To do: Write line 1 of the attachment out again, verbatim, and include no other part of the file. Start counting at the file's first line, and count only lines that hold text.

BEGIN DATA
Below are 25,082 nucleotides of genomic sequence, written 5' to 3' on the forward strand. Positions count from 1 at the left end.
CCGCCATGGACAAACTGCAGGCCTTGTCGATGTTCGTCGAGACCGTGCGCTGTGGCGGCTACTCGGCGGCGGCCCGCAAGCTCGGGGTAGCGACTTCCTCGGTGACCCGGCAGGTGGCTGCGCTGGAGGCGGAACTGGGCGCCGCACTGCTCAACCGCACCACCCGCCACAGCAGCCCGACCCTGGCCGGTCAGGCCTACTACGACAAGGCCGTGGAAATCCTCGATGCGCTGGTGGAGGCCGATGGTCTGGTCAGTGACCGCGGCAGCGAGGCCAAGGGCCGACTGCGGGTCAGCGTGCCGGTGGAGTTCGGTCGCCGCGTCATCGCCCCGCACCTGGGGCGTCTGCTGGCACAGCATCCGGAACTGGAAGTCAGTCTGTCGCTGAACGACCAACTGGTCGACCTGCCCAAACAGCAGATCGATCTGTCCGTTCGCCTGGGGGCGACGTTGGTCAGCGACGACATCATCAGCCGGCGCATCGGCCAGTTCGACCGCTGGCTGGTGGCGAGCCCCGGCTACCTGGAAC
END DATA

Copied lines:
Below are 25,082 nucleotides of genomic sequence, written 5' to 3' on the forward strand. Positions count from 1 at the left end.